The City Hall Annex in Cambridge, Mass., is an excellent model of how historic preservation and sustainable design can work together to simultaneously cut costs, lower carbon emissions and preserve historic buildings.
In 2005, following a one and a half-year renovation project in which 85 percent of all construction waste was recycled, the Annex earned a gold-level Leadership in Energy and Environmental Design (LEED) certificate from the U.S. Green Building Council, and a preservation award from the Massachusetts Historical Commission.
The Annex, at 344 Broadway, houses several city offices, including the Conservation Commission, the Cambridge Arts Council and the city’s department of traffic, parking and transportation. Thousands of people have visited it each year since its renovation.
Built in 1871 as a school, this red-brick building was renovated in 1899 after a fire destroyed its Mansard roof. The building was increased from two to four floors in height, and was crowned by new pediments rising from the central bay of each side, with a blind arcade running around the building just below the cornice line.
The 1899 renovations, which included tall windows and skylights, were praised because they filled the interior with natural daylight and ventilation.
But by the mid-20th century, when it was turned over to offices, the building was starting to deteriorate, and the pediments were taken down due to structural issues. Mold grew, and in February 1999, the building was evacuated.
The City of Cambridge did not give up on the building. Instead, it launched a green rehabilitation project in October 2002 that not only restored the building to use and to its former historic appearance, but also resulted in a 43-percent reduction in greenhouse gas emissions, according to the city’s Web site.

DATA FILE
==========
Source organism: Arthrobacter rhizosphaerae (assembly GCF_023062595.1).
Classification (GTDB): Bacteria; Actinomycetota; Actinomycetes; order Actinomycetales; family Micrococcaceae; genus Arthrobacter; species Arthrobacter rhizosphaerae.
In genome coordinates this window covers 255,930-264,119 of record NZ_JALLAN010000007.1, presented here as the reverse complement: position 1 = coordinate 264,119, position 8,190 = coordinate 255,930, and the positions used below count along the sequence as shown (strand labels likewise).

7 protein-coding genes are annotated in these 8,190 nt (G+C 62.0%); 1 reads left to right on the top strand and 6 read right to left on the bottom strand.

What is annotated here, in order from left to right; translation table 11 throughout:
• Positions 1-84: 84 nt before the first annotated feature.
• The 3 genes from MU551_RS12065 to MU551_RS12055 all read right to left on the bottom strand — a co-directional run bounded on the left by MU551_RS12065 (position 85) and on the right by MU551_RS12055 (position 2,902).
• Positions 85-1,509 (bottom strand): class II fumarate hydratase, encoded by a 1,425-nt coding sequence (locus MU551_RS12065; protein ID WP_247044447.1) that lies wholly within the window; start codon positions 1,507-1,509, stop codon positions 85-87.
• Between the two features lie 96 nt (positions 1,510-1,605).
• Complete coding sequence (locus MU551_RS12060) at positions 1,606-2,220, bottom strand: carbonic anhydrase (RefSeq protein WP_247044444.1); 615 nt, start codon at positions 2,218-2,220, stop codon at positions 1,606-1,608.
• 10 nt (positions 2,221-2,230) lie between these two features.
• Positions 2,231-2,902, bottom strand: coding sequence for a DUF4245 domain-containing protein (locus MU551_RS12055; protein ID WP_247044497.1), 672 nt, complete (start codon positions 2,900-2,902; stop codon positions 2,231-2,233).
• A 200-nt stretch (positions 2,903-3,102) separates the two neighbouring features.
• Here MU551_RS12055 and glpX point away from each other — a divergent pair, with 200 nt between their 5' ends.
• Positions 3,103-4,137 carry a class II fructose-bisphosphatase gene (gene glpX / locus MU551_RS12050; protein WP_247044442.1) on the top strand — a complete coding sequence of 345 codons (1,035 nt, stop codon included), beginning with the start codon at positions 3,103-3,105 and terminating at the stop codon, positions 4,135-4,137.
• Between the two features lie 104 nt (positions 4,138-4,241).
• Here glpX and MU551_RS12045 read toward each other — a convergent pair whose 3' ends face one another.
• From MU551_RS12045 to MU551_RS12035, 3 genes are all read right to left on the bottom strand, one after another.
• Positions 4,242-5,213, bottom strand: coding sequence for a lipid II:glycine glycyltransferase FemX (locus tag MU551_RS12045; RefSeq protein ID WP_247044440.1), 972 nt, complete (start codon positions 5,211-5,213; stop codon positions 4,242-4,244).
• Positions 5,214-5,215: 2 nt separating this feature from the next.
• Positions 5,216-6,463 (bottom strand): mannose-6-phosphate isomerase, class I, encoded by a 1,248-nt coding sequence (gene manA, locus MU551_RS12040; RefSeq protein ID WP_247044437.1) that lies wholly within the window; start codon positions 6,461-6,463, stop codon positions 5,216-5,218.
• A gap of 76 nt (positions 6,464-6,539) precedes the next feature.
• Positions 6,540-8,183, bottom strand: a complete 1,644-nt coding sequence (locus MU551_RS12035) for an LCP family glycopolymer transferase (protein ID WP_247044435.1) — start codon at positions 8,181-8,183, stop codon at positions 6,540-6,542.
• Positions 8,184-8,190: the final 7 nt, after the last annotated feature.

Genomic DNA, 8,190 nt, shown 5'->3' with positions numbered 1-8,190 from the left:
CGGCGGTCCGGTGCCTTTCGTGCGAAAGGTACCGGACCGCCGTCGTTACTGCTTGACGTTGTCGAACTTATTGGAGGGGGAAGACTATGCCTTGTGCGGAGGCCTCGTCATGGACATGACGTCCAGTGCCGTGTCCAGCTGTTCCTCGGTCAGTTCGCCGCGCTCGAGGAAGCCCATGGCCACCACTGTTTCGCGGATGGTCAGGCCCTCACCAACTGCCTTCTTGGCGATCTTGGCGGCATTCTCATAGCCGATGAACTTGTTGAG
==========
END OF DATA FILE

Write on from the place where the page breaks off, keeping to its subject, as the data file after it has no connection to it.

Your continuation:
For these new renovations, the building’s historic shell (and embodied energy) was retained, and the parapets of the 1899 renovation were carefully re-built according to historic photographs, in keeping with the guidelines of the Mid-Cambridge Neighborhood Historic District Commission. Inside the shell, the interior of the building (measuring 33,216 square feet) was re-designed to create a more earth- and people-friendly environment.
Nearly all of the building’s offices have operable windows again, and 90 percent of the interior has access to natural light and ventilation. Skylights and interior transom and side lights provide natural light to most of the rest of the interior. The windows are new, but were chosen to match the appearance of the original windows, as requested by the local historic district commission.
A steel superstructure on the roof accommodates a large array of photovoltaic panels capable of producing 26.5 kW. In recognition of the local historic district commission’s requirements, these panels are not visible from the street – and therefore, they do not significantly affect the way passersby experience the building’s historical appearance.
The building also boasts good indoor air quality. Low volatile organic compound-emitting materials – including paints, carpets and wood paneling and products – were chosen for the new interior. Carbon dioxide sensors were installed, and major sources for indoor pollutants – such as copiers and printers – were segregated within the building.
Recycled materials (including steel, carpet and ceiling tiles) were also used, and more than half of all framing lumber was sourced from sustainable forests.
And, in place of a furnace or boiler, eight heat pumps located in the ground are used to heat and cool the building with the aid of earth’s geo-thermal energy.
Cambridge is to be commended for its dedication to preserving and reusing its historic City Hall Annex building – not once, but twice (in 1899 and in 2002) – in a manner that supports sustainable practices. By recycling the building and rehabbing it in an environmentally-friendly way, the city has made the best possible use of this historic resource, and has helped to retain a piece of its historic urban streetscape.